Reducing Donor Churn doesn't have to be a big task but does need to be a fundamental part of a Nonprofit's day to day processes
Donor Churn is the likelihood of an individual stopping their donations to a charitable cause for a variety of different reasons resulting in the non-profit organisation needing to spend extra resources to attract new donors.
It’s also known as donor churn risk, donor attrition risk or donor turnover probability.
The formula to calculate donor churn is:
· Donor Churn = No. of lost donors in 12 months / No. of total donors in 12 months
Nonprofit’s rely on charitable donations for both the advancement of their chosen cause and the viability and sustainability of their own organisation.
Surprisingly however many nonprofit’s either don’t understand or appreciate the impact donor churn can have to those goals.
It’s always tempting to ascribe the last interaction a donor may have had with a charity when deciding on why they stopped donating to a cause but that last touchpoint is rarely, if ever, the real reason someone will stop their donations.
In solving the problem of donor churn then, it’s important to understand the various root causes of why an individual may have stopped donating but to understand that, we first need to look at why someone started to donate to a charity in the first place.
The reason someone picks a particular charity to donate to can be hard to pin down, as charitable giving is such a deeply personal choice that’s intrinsically tied to an individual’s personality and personal history, especially when it comes to understanding why some people make repeat, regular donations. They may be influenced by their personal tastes and viewpoint, political leanings or economic background to name a few… all data that’s very hard to quantify in a post GDPR world.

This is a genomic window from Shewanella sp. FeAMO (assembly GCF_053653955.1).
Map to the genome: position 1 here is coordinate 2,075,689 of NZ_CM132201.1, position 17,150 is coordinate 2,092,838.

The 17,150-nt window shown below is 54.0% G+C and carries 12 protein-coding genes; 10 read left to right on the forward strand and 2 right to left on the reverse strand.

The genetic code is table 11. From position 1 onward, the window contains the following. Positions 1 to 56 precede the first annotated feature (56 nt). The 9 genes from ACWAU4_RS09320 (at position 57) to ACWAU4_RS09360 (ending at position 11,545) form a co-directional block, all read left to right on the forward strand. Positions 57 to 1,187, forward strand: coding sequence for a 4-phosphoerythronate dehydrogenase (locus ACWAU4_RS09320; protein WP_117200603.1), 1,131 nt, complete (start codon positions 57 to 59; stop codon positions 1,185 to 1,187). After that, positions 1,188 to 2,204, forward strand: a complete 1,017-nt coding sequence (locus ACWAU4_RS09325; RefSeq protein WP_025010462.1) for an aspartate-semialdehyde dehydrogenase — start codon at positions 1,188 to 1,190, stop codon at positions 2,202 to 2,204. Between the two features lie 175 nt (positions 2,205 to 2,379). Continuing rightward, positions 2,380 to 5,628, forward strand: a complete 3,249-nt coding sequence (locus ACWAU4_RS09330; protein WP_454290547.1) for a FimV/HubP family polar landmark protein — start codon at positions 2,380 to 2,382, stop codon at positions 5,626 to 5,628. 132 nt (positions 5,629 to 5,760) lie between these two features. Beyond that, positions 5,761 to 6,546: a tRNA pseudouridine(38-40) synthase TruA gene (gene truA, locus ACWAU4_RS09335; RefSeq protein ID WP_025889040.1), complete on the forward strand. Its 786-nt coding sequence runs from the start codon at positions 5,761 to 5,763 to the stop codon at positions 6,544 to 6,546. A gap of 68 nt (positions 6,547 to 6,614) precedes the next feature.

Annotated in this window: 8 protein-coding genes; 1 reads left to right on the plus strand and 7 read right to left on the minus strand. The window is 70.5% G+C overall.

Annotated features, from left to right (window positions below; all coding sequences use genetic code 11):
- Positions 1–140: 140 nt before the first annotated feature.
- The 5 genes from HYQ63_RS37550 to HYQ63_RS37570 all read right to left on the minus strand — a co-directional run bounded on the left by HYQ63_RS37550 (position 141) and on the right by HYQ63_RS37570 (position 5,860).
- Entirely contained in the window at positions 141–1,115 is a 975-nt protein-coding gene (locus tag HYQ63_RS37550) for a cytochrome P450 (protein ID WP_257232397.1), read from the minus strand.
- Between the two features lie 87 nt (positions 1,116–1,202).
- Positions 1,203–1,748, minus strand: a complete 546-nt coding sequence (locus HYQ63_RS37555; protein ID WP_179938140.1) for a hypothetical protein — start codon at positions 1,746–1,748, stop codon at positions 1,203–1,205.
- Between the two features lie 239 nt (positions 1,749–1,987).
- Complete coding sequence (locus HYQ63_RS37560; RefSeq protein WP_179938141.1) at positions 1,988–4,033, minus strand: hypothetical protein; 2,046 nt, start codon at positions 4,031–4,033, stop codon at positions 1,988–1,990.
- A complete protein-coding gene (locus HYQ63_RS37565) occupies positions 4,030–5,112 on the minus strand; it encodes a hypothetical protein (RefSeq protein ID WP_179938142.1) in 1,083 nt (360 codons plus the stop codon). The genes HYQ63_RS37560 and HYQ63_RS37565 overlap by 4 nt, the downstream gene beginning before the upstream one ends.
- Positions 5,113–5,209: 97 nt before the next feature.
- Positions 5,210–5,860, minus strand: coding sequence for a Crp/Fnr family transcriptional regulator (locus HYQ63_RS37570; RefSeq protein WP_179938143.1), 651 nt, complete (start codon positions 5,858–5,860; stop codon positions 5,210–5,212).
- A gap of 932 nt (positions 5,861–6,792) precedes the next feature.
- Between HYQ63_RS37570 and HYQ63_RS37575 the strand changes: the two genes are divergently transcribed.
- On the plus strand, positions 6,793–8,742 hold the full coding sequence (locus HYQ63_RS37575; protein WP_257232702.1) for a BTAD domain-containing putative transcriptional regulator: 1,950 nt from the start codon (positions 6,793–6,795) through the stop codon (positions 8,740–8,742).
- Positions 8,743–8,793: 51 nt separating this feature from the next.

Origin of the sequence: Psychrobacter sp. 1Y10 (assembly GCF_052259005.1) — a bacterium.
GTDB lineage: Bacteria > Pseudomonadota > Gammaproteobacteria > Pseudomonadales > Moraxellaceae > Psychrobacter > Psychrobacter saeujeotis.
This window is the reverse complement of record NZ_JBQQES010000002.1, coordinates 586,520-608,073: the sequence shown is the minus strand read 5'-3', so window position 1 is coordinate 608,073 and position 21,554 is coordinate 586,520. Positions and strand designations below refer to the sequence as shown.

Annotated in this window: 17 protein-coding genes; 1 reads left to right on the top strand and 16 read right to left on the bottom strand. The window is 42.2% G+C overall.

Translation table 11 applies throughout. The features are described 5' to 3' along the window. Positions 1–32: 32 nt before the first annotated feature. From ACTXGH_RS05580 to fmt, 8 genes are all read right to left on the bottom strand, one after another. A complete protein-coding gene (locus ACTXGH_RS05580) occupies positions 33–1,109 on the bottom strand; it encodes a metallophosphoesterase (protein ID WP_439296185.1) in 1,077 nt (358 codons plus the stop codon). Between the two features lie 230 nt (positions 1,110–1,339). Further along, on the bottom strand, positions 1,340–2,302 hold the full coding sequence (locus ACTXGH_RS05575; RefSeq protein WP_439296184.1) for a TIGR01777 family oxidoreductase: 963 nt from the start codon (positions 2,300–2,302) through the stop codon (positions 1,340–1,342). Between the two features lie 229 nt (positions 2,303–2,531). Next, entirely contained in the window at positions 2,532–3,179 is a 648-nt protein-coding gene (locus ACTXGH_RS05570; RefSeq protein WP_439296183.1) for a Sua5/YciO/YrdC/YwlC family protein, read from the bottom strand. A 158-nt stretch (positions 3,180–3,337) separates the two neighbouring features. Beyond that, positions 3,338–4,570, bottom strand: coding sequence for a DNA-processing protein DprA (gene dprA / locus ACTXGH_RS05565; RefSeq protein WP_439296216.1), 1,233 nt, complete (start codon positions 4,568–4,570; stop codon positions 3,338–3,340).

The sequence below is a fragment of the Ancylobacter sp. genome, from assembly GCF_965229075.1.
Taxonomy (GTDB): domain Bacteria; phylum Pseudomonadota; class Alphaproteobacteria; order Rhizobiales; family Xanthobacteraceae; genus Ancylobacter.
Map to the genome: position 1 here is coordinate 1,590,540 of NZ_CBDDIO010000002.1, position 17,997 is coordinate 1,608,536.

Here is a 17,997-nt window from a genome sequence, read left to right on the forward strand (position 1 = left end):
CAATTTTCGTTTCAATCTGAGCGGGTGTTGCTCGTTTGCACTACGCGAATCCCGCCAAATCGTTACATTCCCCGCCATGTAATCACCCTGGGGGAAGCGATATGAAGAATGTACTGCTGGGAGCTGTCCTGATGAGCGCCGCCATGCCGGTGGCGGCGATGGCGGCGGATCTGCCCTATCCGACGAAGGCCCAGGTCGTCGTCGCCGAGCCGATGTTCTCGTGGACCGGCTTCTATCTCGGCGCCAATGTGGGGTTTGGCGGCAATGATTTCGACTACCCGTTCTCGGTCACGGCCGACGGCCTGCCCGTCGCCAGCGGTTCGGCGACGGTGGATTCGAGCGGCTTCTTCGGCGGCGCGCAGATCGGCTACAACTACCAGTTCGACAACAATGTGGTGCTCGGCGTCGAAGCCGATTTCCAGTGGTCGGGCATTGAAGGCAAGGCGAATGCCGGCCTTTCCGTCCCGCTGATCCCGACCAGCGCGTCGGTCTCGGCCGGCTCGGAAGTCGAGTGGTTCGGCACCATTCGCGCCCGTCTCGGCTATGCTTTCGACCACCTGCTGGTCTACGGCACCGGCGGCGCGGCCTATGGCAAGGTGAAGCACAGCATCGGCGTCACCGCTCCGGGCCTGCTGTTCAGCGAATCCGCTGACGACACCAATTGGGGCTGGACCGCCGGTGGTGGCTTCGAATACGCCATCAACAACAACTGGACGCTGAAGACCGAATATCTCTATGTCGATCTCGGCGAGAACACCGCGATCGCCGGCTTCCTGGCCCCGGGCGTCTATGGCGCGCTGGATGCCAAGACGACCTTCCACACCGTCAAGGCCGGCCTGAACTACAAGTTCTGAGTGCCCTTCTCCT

Other, less specific reasons for donating to charity include:
· Wanting to feel like their specific donation has a positive impact on a chosen cause
· It generates feelings of happiness and contentment
· Their perception of a nonprofit’s competence (reputation) and the perceived likelihood of their money reaching it’s intended destination.
· Poorly set expectations from the first donation
· They were never thanked for their donation(s)
· A feeling of unappreciation due to a lack of personalisation in your communications with them
· Continued requests for aid with no indication of what their donations are accomplishing
· Thinking your charity doesn’t need them (their individual donation doesn’t make a difference)
· They’ve found another charity or non-profit operating in the same sector they deemed as ‘more worthy’
· They don’t remember giving to your charity
· They can no longer afford to donate
Now you’ve a basic understanding of why someone picked your charity in the first place and then later stopped donating the question becomes ‘how to reduce donor churn’.
First off, it’s important to recognise you’ll never stop it completely.
A certain percentage of people will only ever make a one-off donation so your efforts will be best spent in making regular, long term donors feel appreciated rather than investing a lot of resource into attracting new donors.